|John McNeil Bill McHenry – Chill Morn He Climb Jenny|
Trumpeter John McNeil and Bill McHenry have recently released their live CD Chill Morn He Climb Jenny. Recorded live at Cornelia Street Café, the two are joined by Joe Martin on bass and Jochen Ruekert on drums. Both McNeil and McHenry are known for their sometimes irreverent and experimental twist on jazz standards and here they do not disappoint.
Everything from the album’s artwork (Cows, model trucks and toy trains) to the musician’s photographs seems conspicuous. Jochen Rueckert’s puffing on a cigarette, Joe Martin’s slight, knowing glance – as if to know something we don’t, John McNeil’s less than impressed look and Bill McHenry’s eyes shaded by sunglasses…They are aiming for the eclectic, out of the ordinary, NPR crowd. Chill Morn He Climb Jenny is perfectly suited for this niche market fueled by experimentation and where creativity is king.
The opening standard Moonlight In Vermont is a bit left of center right off the bat. The unusual treatment of this beautiful standard showcases Bill McHenry’s tenor sound yet the trumpet sound a bit reverberant by comparison. This is Moonlight In Vermont, as most have never heard it. McHenry does execute a lovely cadenza at the end, which is received by a very appreciative crowd at Cornelia Street Café.
Next in line, Batter Up sounds more like the opener. Making it the second song on the recording is an interesting choice from a programming standpoint – however nothing about this CD appears to be predictable or as you might expect it to be.
As I listen more to Bill McHenry I can hear the influence of Trane but not an obsession. McHenry’s pensive tenor sound occasionally elicits shades of Trane and Lovano at the same time. The chordless quartet also allows the saxophone a great deal of harmonic freedom within the structure of each composition.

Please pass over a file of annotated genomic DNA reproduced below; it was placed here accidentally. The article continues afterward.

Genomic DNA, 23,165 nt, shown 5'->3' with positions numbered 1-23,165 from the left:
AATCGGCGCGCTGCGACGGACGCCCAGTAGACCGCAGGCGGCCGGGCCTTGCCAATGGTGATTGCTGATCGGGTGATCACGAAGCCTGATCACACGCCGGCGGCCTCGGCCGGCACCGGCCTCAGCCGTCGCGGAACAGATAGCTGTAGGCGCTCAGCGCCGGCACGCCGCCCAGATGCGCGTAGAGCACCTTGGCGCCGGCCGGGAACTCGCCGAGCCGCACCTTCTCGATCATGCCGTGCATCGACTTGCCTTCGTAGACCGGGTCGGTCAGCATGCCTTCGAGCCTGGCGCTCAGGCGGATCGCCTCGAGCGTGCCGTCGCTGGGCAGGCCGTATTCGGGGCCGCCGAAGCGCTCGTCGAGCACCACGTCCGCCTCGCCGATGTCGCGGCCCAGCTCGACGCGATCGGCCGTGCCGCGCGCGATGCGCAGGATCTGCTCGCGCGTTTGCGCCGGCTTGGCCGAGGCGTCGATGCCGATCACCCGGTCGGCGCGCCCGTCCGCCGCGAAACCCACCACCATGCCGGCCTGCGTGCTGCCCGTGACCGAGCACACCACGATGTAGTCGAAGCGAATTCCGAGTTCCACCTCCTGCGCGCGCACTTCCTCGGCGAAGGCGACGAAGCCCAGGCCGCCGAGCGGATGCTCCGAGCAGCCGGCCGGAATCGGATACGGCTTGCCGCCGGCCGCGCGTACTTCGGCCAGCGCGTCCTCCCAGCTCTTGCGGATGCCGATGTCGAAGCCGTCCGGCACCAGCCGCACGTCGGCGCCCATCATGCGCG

There is a playful quality to the ensemble’s rendition of Aren’t You Glad You’re You by Jimmy Van Heusen and Johnny Burke. McHenry explores the lowest range of the tenor, finally traveling into the upper register of the horn waning and bending. He crescendos into a flurry of notes, all the while the drummer and bass player are swinging hard.
Made In Mexico is a self-proclaimed “bebop rhumba.” McHenry offers a notably staccato tenor counterpoint to McNeil’s trumpet. The track is inside enough to be enjoyable to this listener but off the beaten path enough to make the cut here. McHenry’s opening solo statement is the first display of technique he allows himself on the first four cuts. It’s just enough to let us know he has some chops but not too much to flaunt technical prowess for no other purpose. Elsewhere there have been shades of Trane and Lovano but here it is elements of Sonny Rollins – he is definitely channeling Sonny. There is again some nice interplay between Martin and Rueckert on bass and drums respectively following the tenor solo. It is a favorable moment for the ensemble.
The up-tempo Bea’s Flat followed by Three And One gives the group an opportunity to swing hard as a unit. On the former trumpet and tenor swap back and forth in a spirited and friendly sparing session between McNeil and McHenry.
Carioca employs somewhat of a Mariachi band style rounded out by the medium slow swing of Wells Fargo. The pattern that the group seems to follow is to take something seemingly benign and follow it with something unexpected. On Wells Fargo it comes with the car alarm effect of the tenor repeating the same note incessantly on the bridge. McHenry takes it out – is it too far? It does seems even the crowd gets lost at times, judging from the smattering of applause following McHenry’s solo.
Phrancing is finally played - although briefly - as the break tune. McNeil offers some thanks and introductions to finish out Chill Morn He Climb Jenny.
All things considered, John McNeil and Bill McHenry demonstrate a lot of great jazz tradition spiced with joy, anger, irreverence and a host of other emotion. The entire group definitely has a sense of humor on top of not being afraid to experiment. If you are looking for something different from the usual, you may find it in Chill Morn He Climb Jenny.
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